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Preparations for post-Brexit Britain and IR35 top the list of concerns for UK hiring

Morgan McKinley has released its 2020 Salary Guide for the UK showing how 2019 was a turbulent year for businesses, with hiring across many industries suffering at the hands of Brexit.  


Despite all the political and economic turbulence, some professions - tax, public practice, risk, investment management and legal - remained largely resilient, with vacancy numbers and salaries relatively similar to previous years. Some areas saw an increase in jobs outside the UK; namely the Netherlands, France and Germany, with professionals wanting to move to other large financial hubs or being headhunted to take their knowledge and expertise out to growing markets.


The 2020 Salary Guide found that the confidence to hire and move jobs was influenced by Brexit, other political uncertainty and changes around IR35. Recruitment processes were slower, with organisations hesitant to commit to decisions around new recruits or implementing hiring freezes and fewer professionals looking to move jobs. Across the sectors, the guide revealed that the impending changes to IR35 legislation led to fewer temporary roles as organisations prepared for the April 2020 deadline.


 Key 2020 Salary Guide highlights: 


  • -  Accounting and finance: Continued offshoring across banking meant finance jobs left in London were increasingly specialist, whilst in commerce, hiring was prolific around finance projects
  • -  Investment management: Significant hiring of senior level finance professionals into investment management in London
  • -  Compliance: Fewer regulatory projects meant less hiring of compliance professionals
  • -  Financial service operations: Banks and asset managers reluctant to hire until there’s more Brexit clarity
  • -  HR: Demand for those with experience of managing and supporting change as businesses sought people to navigate through the uncertainty  
  • -  IT audit and risk: Uptick in firms looking to bolster and upskill in-house functions to improve capability in IT audit/risk as well as electronic and algo trading audit
  • -  IT: Focus on Java front office tech, data scientists, test automation and architecture roles
  • -  Legal: Hiring of qualified solicitors was significant as strong legal support was required. Large financial businesses continued building legal functions across London and surge of lawyers looking to leave practice as they sought a better work-life balance
  • -  Marketing: Demand for fluency in foreign languages, predominantly Italian and German, as well as increased desire for European markets knowledge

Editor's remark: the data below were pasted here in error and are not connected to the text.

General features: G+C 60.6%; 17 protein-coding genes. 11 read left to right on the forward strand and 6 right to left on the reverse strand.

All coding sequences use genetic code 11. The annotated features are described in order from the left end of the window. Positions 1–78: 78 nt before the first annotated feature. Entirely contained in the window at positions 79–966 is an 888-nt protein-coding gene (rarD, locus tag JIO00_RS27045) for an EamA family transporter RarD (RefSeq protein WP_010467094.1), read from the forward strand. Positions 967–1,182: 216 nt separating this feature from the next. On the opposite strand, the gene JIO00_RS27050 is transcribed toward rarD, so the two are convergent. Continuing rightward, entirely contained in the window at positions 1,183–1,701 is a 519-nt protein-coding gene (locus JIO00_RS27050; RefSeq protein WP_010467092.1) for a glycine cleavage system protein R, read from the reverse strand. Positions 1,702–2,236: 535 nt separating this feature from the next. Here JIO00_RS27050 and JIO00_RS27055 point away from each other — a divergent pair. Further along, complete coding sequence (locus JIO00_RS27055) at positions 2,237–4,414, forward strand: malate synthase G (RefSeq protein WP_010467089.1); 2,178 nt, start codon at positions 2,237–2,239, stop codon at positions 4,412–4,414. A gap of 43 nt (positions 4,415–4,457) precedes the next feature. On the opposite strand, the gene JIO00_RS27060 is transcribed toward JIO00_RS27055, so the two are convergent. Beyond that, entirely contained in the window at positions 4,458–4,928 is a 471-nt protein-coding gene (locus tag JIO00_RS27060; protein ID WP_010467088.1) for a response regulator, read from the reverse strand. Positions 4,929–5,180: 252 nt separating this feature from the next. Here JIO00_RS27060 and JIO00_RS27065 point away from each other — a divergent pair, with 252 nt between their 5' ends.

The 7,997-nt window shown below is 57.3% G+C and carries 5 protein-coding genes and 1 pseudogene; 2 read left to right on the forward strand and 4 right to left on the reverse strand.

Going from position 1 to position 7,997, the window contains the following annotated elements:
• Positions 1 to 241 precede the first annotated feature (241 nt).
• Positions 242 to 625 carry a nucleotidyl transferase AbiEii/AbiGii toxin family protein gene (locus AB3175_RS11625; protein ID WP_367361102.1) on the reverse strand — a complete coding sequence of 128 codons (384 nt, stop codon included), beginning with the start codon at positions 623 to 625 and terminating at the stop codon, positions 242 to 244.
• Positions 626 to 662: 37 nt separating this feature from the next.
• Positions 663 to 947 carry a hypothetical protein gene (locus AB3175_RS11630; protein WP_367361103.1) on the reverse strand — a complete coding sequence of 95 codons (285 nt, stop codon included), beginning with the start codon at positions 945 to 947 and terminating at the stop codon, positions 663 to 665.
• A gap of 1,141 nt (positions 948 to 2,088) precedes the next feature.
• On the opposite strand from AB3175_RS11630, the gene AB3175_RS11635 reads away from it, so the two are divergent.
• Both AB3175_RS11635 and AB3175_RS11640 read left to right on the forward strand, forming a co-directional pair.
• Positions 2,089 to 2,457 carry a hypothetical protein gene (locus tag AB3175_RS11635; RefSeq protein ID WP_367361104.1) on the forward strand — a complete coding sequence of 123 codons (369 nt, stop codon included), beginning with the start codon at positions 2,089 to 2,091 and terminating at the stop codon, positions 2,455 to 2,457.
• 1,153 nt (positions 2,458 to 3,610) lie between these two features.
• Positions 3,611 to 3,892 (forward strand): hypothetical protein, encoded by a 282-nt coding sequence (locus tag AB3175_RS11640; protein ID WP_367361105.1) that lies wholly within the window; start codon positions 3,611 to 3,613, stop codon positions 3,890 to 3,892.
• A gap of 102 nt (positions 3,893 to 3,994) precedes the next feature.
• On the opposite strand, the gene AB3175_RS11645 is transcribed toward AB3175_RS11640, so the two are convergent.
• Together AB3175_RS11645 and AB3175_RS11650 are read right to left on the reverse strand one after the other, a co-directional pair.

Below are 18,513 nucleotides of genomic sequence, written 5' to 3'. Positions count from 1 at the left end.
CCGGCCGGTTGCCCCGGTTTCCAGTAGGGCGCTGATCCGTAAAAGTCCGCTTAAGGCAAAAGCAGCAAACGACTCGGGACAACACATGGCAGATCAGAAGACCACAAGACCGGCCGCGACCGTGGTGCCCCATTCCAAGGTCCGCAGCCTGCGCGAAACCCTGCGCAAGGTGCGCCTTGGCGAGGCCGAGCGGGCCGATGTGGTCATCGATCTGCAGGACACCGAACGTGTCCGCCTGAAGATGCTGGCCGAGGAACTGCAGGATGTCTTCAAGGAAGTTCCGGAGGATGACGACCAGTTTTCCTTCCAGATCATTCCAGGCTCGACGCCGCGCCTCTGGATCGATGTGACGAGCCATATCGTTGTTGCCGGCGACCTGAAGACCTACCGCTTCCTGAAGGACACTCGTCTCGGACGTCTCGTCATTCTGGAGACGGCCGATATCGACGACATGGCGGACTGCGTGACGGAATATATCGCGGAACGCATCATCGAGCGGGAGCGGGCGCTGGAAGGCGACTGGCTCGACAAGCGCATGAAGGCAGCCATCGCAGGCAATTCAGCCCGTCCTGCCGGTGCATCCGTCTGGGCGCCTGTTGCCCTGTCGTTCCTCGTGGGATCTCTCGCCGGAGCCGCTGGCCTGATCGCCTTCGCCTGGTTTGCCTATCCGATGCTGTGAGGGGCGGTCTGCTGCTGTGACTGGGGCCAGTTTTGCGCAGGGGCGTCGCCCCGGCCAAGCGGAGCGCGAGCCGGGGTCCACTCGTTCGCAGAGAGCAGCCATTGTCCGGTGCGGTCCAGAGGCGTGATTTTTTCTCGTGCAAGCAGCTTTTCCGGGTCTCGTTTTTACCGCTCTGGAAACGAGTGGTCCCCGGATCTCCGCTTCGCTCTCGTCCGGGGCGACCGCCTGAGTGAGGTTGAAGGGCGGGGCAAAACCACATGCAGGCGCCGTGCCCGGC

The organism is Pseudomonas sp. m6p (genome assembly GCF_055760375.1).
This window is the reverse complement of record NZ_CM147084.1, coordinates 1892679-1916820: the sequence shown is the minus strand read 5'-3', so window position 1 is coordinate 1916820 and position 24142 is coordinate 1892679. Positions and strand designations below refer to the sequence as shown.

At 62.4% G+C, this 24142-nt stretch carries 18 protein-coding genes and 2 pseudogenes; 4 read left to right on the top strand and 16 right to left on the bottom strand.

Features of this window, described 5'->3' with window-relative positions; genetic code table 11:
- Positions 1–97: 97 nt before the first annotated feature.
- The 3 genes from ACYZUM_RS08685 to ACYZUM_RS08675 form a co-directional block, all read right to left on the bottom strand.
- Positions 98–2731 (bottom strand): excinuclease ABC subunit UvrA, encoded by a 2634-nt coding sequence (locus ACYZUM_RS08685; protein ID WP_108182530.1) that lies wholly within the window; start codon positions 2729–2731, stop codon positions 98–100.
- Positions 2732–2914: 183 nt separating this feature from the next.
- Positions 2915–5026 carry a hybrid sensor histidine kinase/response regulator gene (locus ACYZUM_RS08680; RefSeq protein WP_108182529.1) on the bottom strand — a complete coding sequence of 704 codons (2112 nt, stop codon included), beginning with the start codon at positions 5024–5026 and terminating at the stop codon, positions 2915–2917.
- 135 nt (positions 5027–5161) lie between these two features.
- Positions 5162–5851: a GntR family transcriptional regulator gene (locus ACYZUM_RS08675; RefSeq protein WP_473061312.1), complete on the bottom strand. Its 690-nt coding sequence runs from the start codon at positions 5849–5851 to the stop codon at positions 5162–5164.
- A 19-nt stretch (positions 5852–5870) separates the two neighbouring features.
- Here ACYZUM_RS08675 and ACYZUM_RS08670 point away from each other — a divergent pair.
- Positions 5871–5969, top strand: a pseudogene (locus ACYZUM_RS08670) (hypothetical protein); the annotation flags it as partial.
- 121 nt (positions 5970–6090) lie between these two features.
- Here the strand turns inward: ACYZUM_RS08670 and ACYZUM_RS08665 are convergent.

• -  Office support: Demand for customer services professionals and personal assistants with European language skills
  • -  Public practice: More diverse roles, with mid-tier and independent firms offering newly qualified accountants salaries above the Big 4 and Top 10 firms
  • -  Risk: Desire to hire strategic risk roles remained - programming skills, strong levels of pricing, exceptional financial mathematics, Stochastic calculus, local volatility modelling and product knowledge were sought after
  • -  Sales: Start-up and growing firms paid higher base salaries to attract the best talent away from established businesses. Increasing demand for business development specialists with fluent language skills, specifically European 
  • -  Projects & change: Increase in permanent hires for technology focused projects which require a long term strategy to future proof against challenger banks and prevent loss of customers to firms like Monzo, Revolut and Starling Bank
  • -  Procurement: Cost savings and value for money remained key factors as organisations looked to improve performance and increase engagement from existing suppliers
  • -  Tax: Global tax environment continued to develop, making clear the complex challenges faced. Making tax digital was a key feature, with digitalisation disrupting traditional business models and changing the ways in which businesses interact with stakeholders


David Leithead, chief operations officer of Morgan McKinley UK, commented, “The most prominent theme throughout 2019 was how Brexit caused uncertainty, with employers reluctant to commit to hiring and job seekers hesitant to make the leap when opportunities materialised. The quantity of jobs available and hires completed were heavily impacted, as reported in the results of the major PLC recruiters. Another spectre hanging over the workforce in the private sector is the reform of IR35 which will likely result in a negative transformation of the private sector contracting landscape, at least in the short term.


“According to Bank of England research, UK businesses expect more clarity in 2020. A key question is whether demand has become pent up in the system, in which case we could see a spike in hiring and an escalating war for talent in 2020. Like many recruitment companies in the UK, we hope for a more positive market in 2020. There will be challenges but also lots of opportunities.” 


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